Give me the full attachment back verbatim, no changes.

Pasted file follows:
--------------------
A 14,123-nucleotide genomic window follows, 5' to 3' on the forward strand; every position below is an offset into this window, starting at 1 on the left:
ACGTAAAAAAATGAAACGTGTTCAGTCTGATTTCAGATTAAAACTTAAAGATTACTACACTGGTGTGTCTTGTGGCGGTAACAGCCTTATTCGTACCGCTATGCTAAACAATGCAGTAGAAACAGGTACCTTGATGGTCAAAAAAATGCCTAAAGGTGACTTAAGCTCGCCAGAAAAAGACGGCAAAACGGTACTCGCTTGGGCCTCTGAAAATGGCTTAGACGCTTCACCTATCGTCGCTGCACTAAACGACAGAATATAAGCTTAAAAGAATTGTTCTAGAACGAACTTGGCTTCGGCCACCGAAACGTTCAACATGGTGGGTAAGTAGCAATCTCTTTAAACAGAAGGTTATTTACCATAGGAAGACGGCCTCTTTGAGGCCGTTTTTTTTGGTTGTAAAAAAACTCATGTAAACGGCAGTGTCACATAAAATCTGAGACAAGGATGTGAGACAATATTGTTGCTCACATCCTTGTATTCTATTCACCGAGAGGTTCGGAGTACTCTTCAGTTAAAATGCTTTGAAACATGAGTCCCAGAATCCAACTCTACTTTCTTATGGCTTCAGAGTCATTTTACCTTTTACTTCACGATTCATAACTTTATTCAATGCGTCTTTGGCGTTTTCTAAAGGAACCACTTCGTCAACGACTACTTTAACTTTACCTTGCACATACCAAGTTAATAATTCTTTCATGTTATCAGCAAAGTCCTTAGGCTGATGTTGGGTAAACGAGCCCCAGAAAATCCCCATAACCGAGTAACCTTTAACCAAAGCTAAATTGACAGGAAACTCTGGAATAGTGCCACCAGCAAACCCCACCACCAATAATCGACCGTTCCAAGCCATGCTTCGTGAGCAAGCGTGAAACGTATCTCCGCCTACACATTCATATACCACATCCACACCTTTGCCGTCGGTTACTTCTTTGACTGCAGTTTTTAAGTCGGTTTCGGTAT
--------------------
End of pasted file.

A 14,123-nucleotide genomic window follows, 5' to 3' on the forward strand; every position below is an offset into this window, starting at 1 on the left:
ACGTAAAAAAATGAAACGTGTTCAGTCTGATTTCAGATTAAAACTTAAAGATTACTACACTGGTGTGTCTTGTGGCGGTAACAGCCTTATTCGTACCGCTATGCTAAACAATGCAGTAGAAACAGGTACCTTGATGGTCAAAAAAATGCCTAAAGGTGACTTAAGCTCGCCAGAAAAAGACGGCAAAACGGTACTCGCTTGGGCCTCTGAAAATGGCTTAGACGCTTCACCTATCGTCGCTGCACTAAACGACAGAATATAAGCTTAAAAGAATTGTTCTAGAACGAACTTGGCTTCGGCCACCGAAACGTTCAACATGGTGGGTAAGTAGCAATCTCTTTAAACAGAAGGTTATTTACCATAGGAAGACGGCCTCTTTGAGGCCGTTTTTTTTGGTTGTAAAAAAACTCATGTAAACGGCAGTGTCACATAAAATCTGAGACAAGGATGTGAGACAATATTGTTGCTCACATCCTTGTATTCTATTCACCGAGAGGTTCGGAGTACTCTTCAGTTAAAATGCTTTGAAACATGAGTCCCAGAATCCAACTCTACTTTCTTATGGCTTCAGAGTCATTTTACCTTTTACTTCACGATTCATAACTTTATTCAATGCGTCTTTGGCGTTTTCTAAAGGAACCACTTCGTCAACGACTACTTTAACTTTACCTTGCACATACCAAGTTAATAATTCTTTCATGTTATCAGCAAAGTCCTTAGGCTGATGTTGGGTAAACGAGCCCCAGAAAATCCCCATAACCGAGTAACCTTTAACCAAAGCTAAATTGACAGGAAACTCTGGAATAGTGCCACCAGCAAACCCCACCACCAATAATCGACCGTTCCAAGCCATGCTTCGTGAGCAAGCGTGAAACGTATCTCCGCCTACACATTCATATACCACATCCACACCTTTGCCGTCGGTTACTTCTTTGACTGCAGTTTTTAAGTCGGTTTCGGTAT